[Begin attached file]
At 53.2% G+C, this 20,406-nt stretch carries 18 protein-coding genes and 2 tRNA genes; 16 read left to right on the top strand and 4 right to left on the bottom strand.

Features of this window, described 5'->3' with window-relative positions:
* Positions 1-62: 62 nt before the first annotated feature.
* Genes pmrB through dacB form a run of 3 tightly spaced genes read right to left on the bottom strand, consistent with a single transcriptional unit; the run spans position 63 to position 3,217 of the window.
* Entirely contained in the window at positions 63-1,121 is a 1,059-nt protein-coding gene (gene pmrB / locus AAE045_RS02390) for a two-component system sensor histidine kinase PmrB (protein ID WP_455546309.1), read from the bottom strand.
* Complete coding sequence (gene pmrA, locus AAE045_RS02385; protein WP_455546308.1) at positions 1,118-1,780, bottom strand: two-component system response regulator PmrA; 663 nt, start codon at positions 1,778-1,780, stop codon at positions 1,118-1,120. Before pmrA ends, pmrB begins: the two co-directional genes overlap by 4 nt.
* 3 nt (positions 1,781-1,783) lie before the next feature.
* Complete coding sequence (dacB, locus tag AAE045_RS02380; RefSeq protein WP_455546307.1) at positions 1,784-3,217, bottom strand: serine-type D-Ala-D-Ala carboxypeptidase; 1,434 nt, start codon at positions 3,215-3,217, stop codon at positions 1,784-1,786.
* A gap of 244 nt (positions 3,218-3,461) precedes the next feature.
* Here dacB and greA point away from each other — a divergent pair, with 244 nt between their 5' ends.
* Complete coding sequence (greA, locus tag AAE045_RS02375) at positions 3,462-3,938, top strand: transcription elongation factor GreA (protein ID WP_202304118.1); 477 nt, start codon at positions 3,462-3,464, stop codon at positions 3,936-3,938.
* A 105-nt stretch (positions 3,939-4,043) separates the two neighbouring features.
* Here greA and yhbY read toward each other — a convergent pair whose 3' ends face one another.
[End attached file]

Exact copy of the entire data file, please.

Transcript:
At 53.2% G+C, this 20,406-nt stretch carries 18 protein-coding genes and 2 tRNA genes; 16 read left to right on the top strand and 4 right to left on the bottom strand.

Features of this window, described 5'->3' with window-relative positions:
* Positions 1-62: 62 nt before the first annotated feature.
* Genes pmrB through dacB form a run of 3 tightly spaced genes read right to left on the bottom strand, consistent with a single transcriptional unit; the run spans position 63 to position 3,217 of the window.
* Entirely contained in the window at positions 63-1,121 is a 1,059-nt protein-coding gene (gene pmrB / locus AAE045_RS02390) for a two-component system sensor histidine kinase PmrB (protein ID WP_455546309.1), read from the bottom strand.
* Complete coding sequence (gene pmrA, locus AAE045_RS02385; protein WP_455546308.1) at positions 1,118-1,780, bottom strand: two-component system response regulator PmrA; 663 nt, start codon at positions 1,778-1,780, stop codon at positions 1,118-1,120. Before pmrA ends, pmrB begins: the two co-directional genes overlap by 4 nt.
* 3 nt (positions 1,781-1,783) lie before the next feature.
* Complete coding sequence (dacB, locus tag AAE045_RS02380; RefSeq protein WP_455546307.1) at positions 1,784-3,217, bottom strand: serine-type D-Ala-D-Ala carboxypeptidase; 1,434 nt, start codon at positions 3,215-3,217, stop codon at positions 1,784-1,786.
* A gap of 244 nt (positions 3,218-3,461) precedes the next feature.
* Here dacB and greA point away from each other — a divergent pair, with 244 nt between their 5' ends.
* Complete coding sequence (greA, locus tag AAE045_RS02375) at positions 3,462-3,938, top strand: transcription elongation factor GreA (protein ID WP_202304118.1); 477 nt, start codon at positions 3,462-3,464, stop codon at positions 3,936-3,938.
* A 105-nt stretch (positions 3,939-4,043) separates the two neighbouring features.
* Here greA and yhbY read toward each other — a convergent pair whose 3' ends face one another.